(This also matters to you and your personal brand. You are your own Hollywood director. But wunder-dude Chris Brogan has a lot of great articles on this. I may give my own humble take later (but read Chris first))

Your company should become part of the conversation, not just treat bloggers/podcasters/et al as one more media outlet to just pitch to. Remember, it’s called “YOU”Tube for a reason. Use it to create your online brand, then your company will piggyback on the “you” brand (if you identify yourself as working for that company).  Then other bloggers might get interested in your product/organization.

And your first efforts don’t have to be Hollywood-esque. Just get some practice time in with your camera and some software. Here’s a little footage of me practicing around with my Flip Video Camera and the Sony Imagination Studio software. There’s also more relevant footage (PR wise) that I shot for work located here.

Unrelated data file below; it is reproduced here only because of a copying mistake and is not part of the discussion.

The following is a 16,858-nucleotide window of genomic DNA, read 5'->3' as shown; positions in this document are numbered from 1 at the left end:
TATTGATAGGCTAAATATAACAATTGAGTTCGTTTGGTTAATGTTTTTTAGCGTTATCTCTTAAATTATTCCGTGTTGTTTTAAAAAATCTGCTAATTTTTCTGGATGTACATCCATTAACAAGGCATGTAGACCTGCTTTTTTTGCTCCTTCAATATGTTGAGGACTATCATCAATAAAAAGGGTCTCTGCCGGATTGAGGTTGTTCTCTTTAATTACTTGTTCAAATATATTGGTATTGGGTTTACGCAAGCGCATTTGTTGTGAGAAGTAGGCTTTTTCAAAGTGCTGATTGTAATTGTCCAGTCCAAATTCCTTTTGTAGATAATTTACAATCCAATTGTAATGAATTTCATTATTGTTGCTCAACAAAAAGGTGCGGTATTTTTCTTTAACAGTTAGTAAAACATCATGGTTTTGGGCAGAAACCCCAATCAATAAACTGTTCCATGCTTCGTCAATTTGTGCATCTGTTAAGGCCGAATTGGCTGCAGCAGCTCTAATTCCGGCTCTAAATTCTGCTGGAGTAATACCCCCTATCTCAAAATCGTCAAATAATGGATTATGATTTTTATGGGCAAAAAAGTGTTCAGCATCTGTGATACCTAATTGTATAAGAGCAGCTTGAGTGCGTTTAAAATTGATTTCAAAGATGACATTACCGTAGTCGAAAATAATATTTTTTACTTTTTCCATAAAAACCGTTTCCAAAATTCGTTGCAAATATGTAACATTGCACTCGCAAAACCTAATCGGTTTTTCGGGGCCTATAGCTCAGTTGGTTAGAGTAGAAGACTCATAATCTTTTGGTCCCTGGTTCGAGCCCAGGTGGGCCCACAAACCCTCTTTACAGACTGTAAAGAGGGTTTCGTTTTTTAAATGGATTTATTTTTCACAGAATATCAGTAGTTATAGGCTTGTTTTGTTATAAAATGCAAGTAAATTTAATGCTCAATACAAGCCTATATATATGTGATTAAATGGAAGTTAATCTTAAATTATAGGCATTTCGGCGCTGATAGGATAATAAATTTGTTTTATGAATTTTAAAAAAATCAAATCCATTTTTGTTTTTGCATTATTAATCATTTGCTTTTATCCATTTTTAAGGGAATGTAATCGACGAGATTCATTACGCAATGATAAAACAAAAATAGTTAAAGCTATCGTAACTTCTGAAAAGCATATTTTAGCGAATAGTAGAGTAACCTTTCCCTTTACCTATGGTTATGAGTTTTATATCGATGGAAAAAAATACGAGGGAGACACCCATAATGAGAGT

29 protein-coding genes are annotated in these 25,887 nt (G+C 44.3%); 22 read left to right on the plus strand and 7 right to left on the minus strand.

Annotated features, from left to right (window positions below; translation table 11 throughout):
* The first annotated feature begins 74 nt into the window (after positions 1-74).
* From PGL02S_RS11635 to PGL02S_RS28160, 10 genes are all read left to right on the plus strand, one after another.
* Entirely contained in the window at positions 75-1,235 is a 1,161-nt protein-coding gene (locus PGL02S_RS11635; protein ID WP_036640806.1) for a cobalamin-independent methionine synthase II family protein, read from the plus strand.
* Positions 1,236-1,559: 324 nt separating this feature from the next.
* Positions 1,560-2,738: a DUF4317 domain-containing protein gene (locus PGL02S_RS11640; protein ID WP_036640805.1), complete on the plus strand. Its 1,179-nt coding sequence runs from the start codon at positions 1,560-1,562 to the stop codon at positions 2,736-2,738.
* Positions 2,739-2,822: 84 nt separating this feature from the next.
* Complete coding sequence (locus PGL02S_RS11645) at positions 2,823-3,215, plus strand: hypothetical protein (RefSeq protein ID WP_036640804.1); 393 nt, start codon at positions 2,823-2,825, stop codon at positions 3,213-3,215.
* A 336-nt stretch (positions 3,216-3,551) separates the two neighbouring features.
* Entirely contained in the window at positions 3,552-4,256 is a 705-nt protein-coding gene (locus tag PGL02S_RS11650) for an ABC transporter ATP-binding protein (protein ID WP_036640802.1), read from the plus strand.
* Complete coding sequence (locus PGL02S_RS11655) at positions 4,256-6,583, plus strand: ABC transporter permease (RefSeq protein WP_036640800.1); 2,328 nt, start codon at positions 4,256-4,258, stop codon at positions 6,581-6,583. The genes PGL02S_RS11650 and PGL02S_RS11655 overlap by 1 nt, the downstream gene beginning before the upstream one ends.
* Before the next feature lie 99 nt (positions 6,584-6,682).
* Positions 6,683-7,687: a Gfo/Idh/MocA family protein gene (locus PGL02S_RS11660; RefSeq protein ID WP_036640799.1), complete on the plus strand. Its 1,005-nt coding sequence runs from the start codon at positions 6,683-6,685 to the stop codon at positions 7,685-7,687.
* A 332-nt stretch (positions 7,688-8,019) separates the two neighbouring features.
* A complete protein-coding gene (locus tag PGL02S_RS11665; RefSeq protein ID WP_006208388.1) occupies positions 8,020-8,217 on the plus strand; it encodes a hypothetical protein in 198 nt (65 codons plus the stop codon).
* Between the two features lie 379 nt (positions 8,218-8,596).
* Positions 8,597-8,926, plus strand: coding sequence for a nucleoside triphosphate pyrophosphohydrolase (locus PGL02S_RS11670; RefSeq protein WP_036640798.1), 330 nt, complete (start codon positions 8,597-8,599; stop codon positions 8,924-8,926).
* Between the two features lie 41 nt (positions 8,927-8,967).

Good on Ya, Apple, Inc.

26 November 2008 Leave a comment

Just to reinforce my love of technology, and that i’m not averse to Apple, Inc. I bumped into this story while on Twitter.  A high school kid had emailed Steve Jobs (and just how in the heck did he get THAT email address, I’ve gotta ask) and asked if he could get the college educational discount for the latest copy of Final Cut Studio.  MInd you, not a free copy, just for the $600 or so discount (still willing to pay $700 for it).

Well, this email got forwarded to Richard Townhill, the director of Pro Video Product Marketing for Apple, who emailed the kid back and asked for his address to send him a free copy of the software.  How cool is that!  Apple, Inc gave this kid an early Christmas, and created another evangelist to boot. Not too bad!

HT: aGEEKspot